As mentioned previously, a whole book has been written about this small café off a side street of the main shopping thoroughfare, Graben. When one walks in, you may be taken aback by its low ceilings, dark paneling and the bit of funk it exudes. Don’t be put off. Look closely, look beyond the paneling and hanging on those walls is a small treasure trove of art from well-known local artists from the 60’s-90’s. Herr and Frau Hawelka who owned the café use to make deals with the artists wherein artists would pay off their tabs periodically with a piece of artwork. Over the years, the collection grew to be quite large. Their son, who is in his late 60’s I would guess, now runs the café. Coffee is good and they are known for their apple strudel (always get apple strudel “mit schlag” – whipped cream – you owe it to yourself). This is the second café I frequent.
Another locals café that is the third café that I frequent as it is close to our apartment, has a decent selection of pastries, coffee is always good, and like Diglas, has a very good meal menu (try the kurbiscremesuppe – pumpkin crème soup – if you are here in fall/winter). This is where I end up if I want to head to a café for a good coffee, pastry and be on the grid (free wifi) to get some work done. The interior has a early 60’s feel to it that I find quite nice, with chandeliers from that period to go with the light colored paneled walls. This place is nearly always full with locals and finding a seat/table can be challenging if there are more than two of you. As with just about any café in Vienna though, you can make reservations in advance.
Their motto: “Fast Bikes & good coffee”. I love both and I love Radlager. This is an interesting, dare I say, hipster café that attracts a younger crowd. Vintage bikes hang in the window and there is a small collection of restored vintage bikes (DeRosa, Moser, Masi, Cinelli, Colnago, Puch, etc.) in the back that are available for purchase. Coffee is some of the best I’ve had in a café and the background music matches the groove of the place and of course its clientele. This is another locals’ hang-out that I would frequent more if it was a tad closer to our apartment and had better selection of pastries.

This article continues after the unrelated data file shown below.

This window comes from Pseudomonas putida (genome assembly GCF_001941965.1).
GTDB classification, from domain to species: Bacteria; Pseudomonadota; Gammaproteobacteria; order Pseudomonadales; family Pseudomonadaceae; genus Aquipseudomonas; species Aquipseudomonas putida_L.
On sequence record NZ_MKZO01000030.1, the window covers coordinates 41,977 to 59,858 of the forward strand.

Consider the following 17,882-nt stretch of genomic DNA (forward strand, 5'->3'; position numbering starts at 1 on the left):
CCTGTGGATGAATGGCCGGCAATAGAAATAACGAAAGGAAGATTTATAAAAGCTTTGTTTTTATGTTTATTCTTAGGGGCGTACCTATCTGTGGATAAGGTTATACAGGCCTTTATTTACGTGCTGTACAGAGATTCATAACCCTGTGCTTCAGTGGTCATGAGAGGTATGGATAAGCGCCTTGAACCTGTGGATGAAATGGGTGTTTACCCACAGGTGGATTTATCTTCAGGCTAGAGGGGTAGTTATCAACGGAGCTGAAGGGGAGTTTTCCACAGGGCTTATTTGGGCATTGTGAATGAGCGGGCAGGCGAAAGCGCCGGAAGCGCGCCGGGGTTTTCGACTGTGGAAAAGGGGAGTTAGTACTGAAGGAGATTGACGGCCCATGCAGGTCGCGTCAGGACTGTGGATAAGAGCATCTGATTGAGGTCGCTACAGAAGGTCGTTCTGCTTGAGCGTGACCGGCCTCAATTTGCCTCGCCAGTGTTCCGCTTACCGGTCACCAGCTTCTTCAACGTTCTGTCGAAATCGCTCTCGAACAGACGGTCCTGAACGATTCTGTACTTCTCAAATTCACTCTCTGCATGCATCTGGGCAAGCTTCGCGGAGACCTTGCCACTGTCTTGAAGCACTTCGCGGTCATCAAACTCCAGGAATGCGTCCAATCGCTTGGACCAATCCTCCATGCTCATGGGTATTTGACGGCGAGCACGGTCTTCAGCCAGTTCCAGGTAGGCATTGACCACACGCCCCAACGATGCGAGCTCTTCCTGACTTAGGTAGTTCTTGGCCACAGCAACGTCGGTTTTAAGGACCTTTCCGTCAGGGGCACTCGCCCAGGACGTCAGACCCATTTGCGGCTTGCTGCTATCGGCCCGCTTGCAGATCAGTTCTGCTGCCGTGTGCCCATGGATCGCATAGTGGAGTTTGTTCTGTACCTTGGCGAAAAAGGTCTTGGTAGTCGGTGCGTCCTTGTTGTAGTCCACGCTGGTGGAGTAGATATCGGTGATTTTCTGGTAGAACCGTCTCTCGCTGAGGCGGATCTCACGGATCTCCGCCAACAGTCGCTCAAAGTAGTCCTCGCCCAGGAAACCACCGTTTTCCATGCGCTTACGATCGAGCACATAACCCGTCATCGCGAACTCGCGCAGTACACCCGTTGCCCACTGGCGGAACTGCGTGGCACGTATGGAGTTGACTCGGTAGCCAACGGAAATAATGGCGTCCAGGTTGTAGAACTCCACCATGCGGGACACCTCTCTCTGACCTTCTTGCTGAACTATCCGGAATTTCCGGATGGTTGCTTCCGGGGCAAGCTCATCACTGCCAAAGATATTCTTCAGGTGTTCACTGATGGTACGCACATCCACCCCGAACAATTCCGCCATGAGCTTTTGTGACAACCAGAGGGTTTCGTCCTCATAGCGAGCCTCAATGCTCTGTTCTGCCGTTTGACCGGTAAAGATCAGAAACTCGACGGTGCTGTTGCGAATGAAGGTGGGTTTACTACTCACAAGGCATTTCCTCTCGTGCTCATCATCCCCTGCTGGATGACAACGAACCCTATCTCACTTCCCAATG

What a gem this one is. Not too easy to find as it is up the hill from Naschmarkt but it is worth seeking out. Café is very classy and classic at the same time with a very warm and welcoming atmosphere. Beautiful period (30’s?) chandeliers, dark wood booths, fireplace at one end and pool table at the other. But don’t come here for the pastries and coffee as they are only average. This place you visit for its warmth and welcoming aura. I would visit this café more frequently as well, but it is even a farther hike than the one to Radlager.
Of course, Vienna has far, far more cafes than the ones I’ve profiled above and I’ve easily visited at least 18-20 in the ten months of my stay. But those profiled are the ones that for one reason or another, are worth the digital ink. Should your travels land you in Vienna, hope you will also be able to sample one of these gems that make Vienna unique.
How is this relevant to:
“Chilmark Research is the only industry analyst firm focusing solely on health IT”
Mike, while we certainly do focus our research efforts on healthcare IT, we do reserve the right to take liberties with these public, and may I remind you free, posts to meander a bit for does not true health and well-being extend far beyond bits and bytes?